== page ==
After agreeing to a boat dock request by the Copeland Family Trust, at Southern Shores, Lot 116 at the April 27 meeting, members of the Carroll County Watershed Authority Board heard from members of the newly formed Lake Homeowners group who wanted answers concerning management at the Carroll County 1,000 Acre Recreational Lake. Also speaking during the meeting was Carroll County commissioner Barry Mac Murphy concerning the lack of communication between the Carroll County Legislative Body and the Watershed Authority.
Rick Jahnke, a member of the Homeowners group, said there were three sets of rules that govern the lake and none of them agree, including one of the main ones about the building of boat docks.
Jahnke said he was given the task of devising new rules last April.
“I spent lots of time on them and sent a copy by e-mail, but have heard virtually nothing,” he said. “Just curious to know if anything is happening about these rules.”
Watershed Authority board chairman Natalie Porter noted that no action has been taken.
“Thank you for calling our attention about something that needs to be addressed,” she said.
Jahnke said the rules need to be posted at the lake headquarters.
Lake homeowner Walt Reaster, who has appeared many times before the Authority concerning different issues he has had about the lake, discussed the lake’s management.
At the Tuesday meeting, he questioned the lake manager’s name and his responsibilities.
“No one can ever get in touch with him or anyone and there is no written definition of what he is suppose to be doing,” said Reaster.
He complained of people trashing areas around the lake with litter.
“Someone needs to put up ‘no litter’ signs so the sheriff can make arrests,” said Reaster. “The manager needs to be at these meetings and needs to put up these ’no litter’ signs.”
Watershed Authority secretary Kim Carter said anyone could call city hall and the message would be relayed to manager David Rush.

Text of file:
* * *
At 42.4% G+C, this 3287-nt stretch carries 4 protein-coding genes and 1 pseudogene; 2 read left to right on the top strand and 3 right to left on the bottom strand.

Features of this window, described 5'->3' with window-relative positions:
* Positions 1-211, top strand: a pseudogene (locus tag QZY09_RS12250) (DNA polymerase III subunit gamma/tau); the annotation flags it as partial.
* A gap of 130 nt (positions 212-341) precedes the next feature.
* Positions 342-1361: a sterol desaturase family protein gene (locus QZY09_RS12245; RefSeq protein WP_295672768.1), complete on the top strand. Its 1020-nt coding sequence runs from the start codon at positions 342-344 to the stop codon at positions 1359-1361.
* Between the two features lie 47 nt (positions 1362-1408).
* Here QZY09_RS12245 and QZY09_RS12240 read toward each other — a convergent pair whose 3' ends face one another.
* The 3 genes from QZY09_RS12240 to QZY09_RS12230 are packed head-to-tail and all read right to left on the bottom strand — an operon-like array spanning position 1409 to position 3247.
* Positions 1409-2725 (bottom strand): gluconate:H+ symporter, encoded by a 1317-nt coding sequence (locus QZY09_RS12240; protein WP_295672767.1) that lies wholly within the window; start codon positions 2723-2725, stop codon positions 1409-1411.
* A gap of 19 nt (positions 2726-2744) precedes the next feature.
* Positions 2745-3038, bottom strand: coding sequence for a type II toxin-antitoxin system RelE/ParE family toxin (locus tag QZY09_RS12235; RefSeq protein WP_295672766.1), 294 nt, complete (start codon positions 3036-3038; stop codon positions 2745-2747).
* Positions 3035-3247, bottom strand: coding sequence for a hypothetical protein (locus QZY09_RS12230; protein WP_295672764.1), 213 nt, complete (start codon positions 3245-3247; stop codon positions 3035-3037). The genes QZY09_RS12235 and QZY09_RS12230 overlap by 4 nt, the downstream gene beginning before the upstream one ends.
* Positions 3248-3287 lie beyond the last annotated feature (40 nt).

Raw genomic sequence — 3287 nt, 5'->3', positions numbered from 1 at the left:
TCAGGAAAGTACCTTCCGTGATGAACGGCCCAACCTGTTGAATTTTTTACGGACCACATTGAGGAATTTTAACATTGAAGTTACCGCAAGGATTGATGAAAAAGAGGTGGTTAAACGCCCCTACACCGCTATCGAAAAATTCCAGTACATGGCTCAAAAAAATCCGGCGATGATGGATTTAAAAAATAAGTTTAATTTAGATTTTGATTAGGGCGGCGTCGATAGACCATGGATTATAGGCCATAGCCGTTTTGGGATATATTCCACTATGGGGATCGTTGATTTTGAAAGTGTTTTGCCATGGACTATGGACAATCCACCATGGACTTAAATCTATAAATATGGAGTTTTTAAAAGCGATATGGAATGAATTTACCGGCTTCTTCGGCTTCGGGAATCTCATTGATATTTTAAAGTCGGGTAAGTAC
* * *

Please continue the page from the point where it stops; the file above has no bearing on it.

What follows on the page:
Reaster also questioned how could the Homeowners’ group contact someone when something needs to be done instead of having to come to the Watershed Authority Board meetings each month. He mentioned that boats are running 65 mph in the no wake zone as well, an illegal activity he has long complained about.
“We need rules in place so they can be enforced,” he said. “There is a retired attorney who lives on the lake who will be glad to assist.”
Murphy spoke concerning the April 12 action of the County Legislative Body when a resolution was passed to limit future growth revenue tax to $50,000 annually through April 2031 for the 1,000 acre lake.
“You can see what can happen when you don’t have cooperation,” said Murphy. “We’ve got a $28 million asset out there and why don’t we want to pay it off?’
Some $11,053,900 is currently owed on the lake.
Murphy said there is no communication between Watershed board and county commissioners.
“The lake is not going to get paid off in the next ten years,” he said. “There needs to be more sharing of information between the Legislative Body and this board.”
He concluded there needs to be a plan for the county to get out of the lake business.
“We don’t know how to operate a lake,” he said. “If it don’t get paid off, the town of Huntingdon will have to pay it off.”